Storage, as it relates to inventory management is exactly what the name suggests—the way goods, components, and materials are stored in a warehouse before moving to the next step in a manufacturing process or awaiting purchase.

The way in which your inventory is stored will depend on several factors, such as budget, risk of spoilage, toxicity, weight, and dimensions. Not only this, but your method of inventory management will no doubt influence how your goods are stored in the warehouse.

Why Your Storage Method Is Important

It may go without saying that if you are a distributor of dairy products, it would be a good idea to store your inventory in a consistently cold environment. This will ensure your goods won’t spoil overnight.

Chemicals and other hazardous materials have their own set of storage requirements according to safety standards. Those might require the materials to be held in a specific container type, humidity level, behind locked entry or exit points, and various other safeguards.

These are examples you might consider to be generally obvious. However, the way in which you store your inventory can impact your operations significantly.

Don’t want to tuck away completed orders in a far corner of your facility if they’re to be shipped out the next day. Don’t mix unlike items in racks or bins. And don’t store items in out of reach places if you don’t have the means to retrieve them later easily. There’s a reason most goods are kept at a height that staff can reach with both feet on the ground–Safety. For everything else, there’s a forklift.

What I’m getting at is the idea that there is good reasoning for storing items one way or another depending on size, frequency of access, and other unique factors.

Sound storage methodology also makes it easier on your staff when the annual full physical inventory needs to be carried out or more frequent cycle counting. You can save yourself a lot of hassle by considering these activities when planning your inventory storage system.

How Warehouse Layout And Design Impact Storage

Initially, a business interested in better storage techniques for inventory management needs to complete a few crucial processes to maximize efficiency. Namely, how to the facility housing the inventory will be arranged and navigated.

First, it is important to have concrete objectives towards your organization’s goals for warehousing. This will govern your overall design strategy and serve as the foundation for how efficient your organization’s warehouse management is or is not. For example, for a new facility design process, an organization may:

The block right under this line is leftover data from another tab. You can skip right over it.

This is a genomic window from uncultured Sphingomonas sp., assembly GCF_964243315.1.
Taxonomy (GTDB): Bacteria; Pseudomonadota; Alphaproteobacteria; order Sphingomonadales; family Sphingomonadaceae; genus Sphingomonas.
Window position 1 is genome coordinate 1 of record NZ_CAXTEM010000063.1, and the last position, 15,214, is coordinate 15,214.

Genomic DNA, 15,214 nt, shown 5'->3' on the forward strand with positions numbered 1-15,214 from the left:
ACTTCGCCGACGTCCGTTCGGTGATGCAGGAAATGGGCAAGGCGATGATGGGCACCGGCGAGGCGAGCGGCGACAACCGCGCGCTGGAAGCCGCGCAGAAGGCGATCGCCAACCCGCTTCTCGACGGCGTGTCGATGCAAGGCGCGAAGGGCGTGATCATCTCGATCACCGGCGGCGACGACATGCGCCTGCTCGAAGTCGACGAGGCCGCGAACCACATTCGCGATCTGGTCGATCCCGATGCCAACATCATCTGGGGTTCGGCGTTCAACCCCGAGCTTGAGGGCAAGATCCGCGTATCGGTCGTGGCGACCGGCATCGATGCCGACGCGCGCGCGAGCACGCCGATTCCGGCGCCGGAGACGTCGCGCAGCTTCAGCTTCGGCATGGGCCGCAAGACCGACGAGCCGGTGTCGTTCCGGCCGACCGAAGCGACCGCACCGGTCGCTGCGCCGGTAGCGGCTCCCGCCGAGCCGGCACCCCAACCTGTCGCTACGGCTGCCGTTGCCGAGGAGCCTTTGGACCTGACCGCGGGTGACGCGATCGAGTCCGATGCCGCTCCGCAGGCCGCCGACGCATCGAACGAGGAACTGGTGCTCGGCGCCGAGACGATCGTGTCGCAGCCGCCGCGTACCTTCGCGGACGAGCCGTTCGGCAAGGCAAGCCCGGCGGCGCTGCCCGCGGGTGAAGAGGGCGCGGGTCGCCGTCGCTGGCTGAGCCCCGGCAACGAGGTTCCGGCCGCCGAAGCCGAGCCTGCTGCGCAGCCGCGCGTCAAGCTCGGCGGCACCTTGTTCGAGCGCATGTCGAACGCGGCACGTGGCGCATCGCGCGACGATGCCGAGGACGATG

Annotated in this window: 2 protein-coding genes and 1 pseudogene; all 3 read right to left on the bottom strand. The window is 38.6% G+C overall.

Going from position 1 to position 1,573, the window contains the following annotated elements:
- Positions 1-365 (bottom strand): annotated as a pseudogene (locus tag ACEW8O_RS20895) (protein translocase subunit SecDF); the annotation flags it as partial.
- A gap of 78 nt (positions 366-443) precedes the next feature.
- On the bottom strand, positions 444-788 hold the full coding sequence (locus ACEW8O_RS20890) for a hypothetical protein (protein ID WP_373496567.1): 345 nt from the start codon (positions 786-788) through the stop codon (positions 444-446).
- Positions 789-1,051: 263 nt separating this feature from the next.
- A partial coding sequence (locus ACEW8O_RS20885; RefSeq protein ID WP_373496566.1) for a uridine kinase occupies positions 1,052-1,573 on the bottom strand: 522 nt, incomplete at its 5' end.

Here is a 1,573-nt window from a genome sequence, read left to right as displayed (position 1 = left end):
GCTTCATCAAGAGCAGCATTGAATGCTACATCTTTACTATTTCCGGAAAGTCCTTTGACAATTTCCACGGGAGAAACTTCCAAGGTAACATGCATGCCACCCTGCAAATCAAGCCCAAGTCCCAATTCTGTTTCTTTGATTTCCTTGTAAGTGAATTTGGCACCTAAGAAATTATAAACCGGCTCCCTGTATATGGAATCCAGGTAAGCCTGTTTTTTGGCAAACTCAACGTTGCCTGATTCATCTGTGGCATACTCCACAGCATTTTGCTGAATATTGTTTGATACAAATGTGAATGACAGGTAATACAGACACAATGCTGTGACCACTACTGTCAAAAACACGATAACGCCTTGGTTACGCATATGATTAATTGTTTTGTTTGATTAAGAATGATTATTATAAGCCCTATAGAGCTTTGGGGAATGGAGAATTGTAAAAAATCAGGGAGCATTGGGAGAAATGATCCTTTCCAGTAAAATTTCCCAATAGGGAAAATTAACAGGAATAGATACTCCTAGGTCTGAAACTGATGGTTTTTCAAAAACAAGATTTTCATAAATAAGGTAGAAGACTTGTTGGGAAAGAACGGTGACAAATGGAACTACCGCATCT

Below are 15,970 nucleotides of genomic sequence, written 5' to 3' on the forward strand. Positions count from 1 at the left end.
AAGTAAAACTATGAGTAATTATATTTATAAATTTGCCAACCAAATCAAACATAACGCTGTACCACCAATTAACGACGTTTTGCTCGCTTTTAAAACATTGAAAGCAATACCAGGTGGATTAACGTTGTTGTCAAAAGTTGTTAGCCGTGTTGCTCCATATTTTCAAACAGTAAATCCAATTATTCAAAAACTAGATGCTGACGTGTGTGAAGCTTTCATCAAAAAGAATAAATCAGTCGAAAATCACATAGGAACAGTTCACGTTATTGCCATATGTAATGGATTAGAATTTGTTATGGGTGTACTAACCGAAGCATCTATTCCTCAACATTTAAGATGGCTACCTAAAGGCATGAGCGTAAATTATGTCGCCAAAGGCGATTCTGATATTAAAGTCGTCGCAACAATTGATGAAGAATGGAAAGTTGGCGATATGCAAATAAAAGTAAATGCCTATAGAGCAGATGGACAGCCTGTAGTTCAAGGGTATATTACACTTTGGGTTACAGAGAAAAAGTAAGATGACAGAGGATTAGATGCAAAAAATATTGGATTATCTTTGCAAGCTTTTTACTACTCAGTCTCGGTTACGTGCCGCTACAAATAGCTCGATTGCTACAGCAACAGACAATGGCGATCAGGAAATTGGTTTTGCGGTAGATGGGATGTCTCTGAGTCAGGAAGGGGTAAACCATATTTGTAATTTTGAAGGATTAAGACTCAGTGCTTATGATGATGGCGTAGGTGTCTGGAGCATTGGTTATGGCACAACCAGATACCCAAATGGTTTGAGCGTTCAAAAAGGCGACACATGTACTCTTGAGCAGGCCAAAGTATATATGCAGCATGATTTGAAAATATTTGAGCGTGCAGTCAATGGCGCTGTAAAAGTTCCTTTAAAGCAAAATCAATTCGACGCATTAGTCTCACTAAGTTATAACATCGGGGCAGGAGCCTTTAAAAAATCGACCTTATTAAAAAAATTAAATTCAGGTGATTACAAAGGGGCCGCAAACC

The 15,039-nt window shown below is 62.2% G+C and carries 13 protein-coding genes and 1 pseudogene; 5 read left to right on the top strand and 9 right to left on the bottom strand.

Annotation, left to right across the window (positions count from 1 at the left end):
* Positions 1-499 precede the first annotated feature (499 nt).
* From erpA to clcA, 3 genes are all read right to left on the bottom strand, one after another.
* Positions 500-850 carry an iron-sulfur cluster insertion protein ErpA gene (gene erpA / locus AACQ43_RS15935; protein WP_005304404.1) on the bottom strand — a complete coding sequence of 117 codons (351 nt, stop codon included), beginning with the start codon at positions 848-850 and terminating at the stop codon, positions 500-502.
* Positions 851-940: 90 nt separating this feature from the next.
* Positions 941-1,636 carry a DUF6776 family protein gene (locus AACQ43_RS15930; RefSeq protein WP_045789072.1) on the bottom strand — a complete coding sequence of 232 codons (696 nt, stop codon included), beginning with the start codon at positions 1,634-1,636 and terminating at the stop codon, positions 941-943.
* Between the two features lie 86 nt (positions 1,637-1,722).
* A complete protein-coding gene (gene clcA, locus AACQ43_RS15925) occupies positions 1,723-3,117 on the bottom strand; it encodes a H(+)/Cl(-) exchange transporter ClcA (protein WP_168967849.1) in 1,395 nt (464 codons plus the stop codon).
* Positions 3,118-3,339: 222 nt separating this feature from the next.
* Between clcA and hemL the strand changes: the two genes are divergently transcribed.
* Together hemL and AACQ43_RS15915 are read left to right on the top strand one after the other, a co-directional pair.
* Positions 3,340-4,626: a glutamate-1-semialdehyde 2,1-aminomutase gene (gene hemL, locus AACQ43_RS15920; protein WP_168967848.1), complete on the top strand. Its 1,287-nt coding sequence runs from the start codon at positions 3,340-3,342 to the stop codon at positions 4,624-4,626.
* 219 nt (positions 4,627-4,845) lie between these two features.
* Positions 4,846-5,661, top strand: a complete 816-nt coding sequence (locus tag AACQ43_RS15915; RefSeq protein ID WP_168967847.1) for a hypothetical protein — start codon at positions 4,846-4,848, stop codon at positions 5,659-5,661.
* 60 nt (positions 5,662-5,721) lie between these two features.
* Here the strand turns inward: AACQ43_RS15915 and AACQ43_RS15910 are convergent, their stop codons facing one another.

• Consult your local building codes to coincide with your design plans.
  • Consult department heads, managers, and staff who will conduct activities in the facility.
  • Consider investing in a Warehouse Management System (WMS)
  • Build a blueprint or schematic of the physical layout
  • Build a process map for day-to-day operations
  • Use the two items above to determine potential bottlenecks or production impediments
  • Consider additional schematics for future buildouts and expansions to accommodate future growth.

This, of course, is a rudimentary set of initial steps in the design process. There will be many more factors to consider and the steps will change from organization to organization as well as from new design to redesign of existing facilities. These steps serve to give a simple idea of where to begin.

Second, you need to know what moves. That is, your business needs to know exactly what inventory in your facility is utilized in production or sold most often. Using sales data, you can rank inventory based on volume and how often it is utilized. Use this information to work from the back to the front, with your most mobile inventory remaining at the forefront of your facility. Maintaining your most popular inventory in a position close to shipping and receiving minimizes time in retrieval.

Third, you should map your facility. By ensuring your staff knows where items reside and their current quantity at any given time, you minimize time wasted looking for lost, misplaced, or miscategorized inventory. This brings up another important topic, labelling. However, that inventory management concept is covered in-depth in our article on scanning, barcoding, lot tracking, and serial numbering.

How Businesses Use Storage To Manage Warehouse Inventory

We touched on a few obvious use cases for specific storage methods in the sections above, but there are many ways to control inventory so that it is neat, known, and nearby. Some of these concepts include:

Block Stacking – Block Stacking can be something as basic as pallets of inventory resting directly on the floor of your warehouse or other facilities. It’s a cheap method of storage as it doesn’t require any additional equipment to organize material, beyond perhaps a forklift. If you are stacking pallets on top of one another, you must be certain the items serving as the foundation can handle the weight of the goods to be placed above them.

One drawback of Block Stacking is that these pallets can expand into a sprawling maze of obstacles. If a forklift needs to retrieve or access a pallet at the center of the arrangement or bottom of a stack for one reason or another, it may take a significant amount of time to complete the task. The issues could be compounded if pallets contain mixed arrangements of goods or components. Your staff may have to sift through potentially hundreds of boxes to locate the correct parts for an assembly or customer order. This method of storage works best for any inventory that moves quickly, either through use or sales.

Racks – Racks serve as a storage method that delivers the support and convenience that Block Stacking lacks. You can arrange aisles in your warehouse that can be easily navigated by foot or forklift to retrieve items that are conveniently separated on rack shelves. Racks are part of complex and dynamic warehouse management methodologies like Last-In, First-Out, and First-In, First-Out.